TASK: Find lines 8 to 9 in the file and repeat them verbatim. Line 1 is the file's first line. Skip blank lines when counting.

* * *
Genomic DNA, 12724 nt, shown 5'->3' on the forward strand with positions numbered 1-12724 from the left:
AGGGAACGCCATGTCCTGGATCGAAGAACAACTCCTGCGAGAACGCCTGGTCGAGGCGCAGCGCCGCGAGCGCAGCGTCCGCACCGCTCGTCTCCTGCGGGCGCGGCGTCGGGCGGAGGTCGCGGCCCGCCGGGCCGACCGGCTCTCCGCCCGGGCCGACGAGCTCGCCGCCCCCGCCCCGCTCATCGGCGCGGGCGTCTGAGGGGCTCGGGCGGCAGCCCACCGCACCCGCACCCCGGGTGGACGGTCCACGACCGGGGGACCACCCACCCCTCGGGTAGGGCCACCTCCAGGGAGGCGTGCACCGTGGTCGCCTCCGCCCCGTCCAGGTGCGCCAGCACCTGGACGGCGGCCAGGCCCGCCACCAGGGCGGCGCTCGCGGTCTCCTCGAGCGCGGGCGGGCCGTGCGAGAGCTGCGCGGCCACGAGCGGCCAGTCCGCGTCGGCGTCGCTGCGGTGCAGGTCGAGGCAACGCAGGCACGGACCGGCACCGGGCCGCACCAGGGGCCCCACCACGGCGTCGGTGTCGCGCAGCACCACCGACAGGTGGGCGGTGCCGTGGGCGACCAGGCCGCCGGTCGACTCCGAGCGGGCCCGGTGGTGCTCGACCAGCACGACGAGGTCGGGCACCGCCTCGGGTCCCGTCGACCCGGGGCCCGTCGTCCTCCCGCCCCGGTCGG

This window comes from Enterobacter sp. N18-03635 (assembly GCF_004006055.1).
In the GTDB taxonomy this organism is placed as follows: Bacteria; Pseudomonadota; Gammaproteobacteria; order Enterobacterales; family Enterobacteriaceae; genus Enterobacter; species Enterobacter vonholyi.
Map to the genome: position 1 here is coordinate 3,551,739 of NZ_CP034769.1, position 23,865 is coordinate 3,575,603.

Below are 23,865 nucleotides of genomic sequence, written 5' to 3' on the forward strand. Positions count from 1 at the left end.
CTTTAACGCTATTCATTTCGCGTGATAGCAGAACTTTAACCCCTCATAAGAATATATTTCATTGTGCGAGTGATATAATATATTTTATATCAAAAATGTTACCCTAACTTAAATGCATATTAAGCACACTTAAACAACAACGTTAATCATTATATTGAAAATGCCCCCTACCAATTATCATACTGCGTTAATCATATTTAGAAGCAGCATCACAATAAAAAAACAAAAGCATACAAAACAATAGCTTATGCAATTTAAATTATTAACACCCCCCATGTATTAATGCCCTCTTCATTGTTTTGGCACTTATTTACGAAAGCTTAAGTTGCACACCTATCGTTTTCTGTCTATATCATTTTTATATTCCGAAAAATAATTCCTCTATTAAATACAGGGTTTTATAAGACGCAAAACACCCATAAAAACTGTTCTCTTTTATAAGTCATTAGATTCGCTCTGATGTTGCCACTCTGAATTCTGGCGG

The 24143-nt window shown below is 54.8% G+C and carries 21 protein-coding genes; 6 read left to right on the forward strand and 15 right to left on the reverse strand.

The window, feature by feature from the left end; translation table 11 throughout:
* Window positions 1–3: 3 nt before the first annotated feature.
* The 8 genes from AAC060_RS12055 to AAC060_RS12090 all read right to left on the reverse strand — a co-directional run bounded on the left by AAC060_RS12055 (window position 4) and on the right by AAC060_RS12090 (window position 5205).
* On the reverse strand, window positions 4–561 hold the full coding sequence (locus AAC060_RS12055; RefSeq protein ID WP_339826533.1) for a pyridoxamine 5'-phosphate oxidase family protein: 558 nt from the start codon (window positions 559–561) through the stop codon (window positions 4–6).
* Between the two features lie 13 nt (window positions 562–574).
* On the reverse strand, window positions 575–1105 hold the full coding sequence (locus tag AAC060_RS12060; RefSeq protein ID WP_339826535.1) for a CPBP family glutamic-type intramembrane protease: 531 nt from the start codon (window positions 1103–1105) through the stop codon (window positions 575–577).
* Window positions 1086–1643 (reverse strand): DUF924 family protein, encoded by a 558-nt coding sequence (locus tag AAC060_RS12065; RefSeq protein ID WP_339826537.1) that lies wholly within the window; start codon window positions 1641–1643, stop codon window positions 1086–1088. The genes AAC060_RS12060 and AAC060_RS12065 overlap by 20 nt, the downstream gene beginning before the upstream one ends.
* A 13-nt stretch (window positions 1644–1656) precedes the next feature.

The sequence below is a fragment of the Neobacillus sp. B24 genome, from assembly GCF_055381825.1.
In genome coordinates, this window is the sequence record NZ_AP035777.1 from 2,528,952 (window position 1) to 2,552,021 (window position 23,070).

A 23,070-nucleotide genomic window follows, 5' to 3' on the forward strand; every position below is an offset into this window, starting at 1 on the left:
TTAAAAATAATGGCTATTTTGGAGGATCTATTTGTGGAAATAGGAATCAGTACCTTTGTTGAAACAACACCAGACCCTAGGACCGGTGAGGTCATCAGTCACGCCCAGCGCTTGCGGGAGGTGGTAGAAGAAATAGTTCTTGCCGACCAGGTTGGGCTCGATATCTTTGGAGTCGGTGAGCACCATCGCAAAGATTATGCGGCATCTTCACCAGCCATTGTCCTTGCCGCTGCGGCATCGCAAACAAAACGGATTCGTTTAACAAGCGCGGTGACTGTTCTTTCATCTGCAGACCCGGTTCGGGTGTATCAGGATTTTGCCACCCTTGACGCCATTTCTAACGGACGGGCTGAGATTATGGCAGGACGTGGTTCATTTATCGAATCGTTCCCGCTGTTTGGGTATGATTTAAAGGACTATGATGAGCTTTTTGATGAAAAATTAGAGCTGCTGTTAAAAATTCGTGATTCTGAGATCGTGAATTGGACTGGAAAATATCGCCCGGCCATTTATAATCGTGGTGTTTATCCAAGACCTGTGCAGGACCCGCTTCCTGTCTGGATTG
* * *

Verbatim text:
The 24143-nt window shown below is 54.8% G+C and carries 21 protein-coding genes; 6 read left to right on the forward strand and 15 right to left on the reverse strand.

The window, feature by feature from the left end; translation table 11 throughout: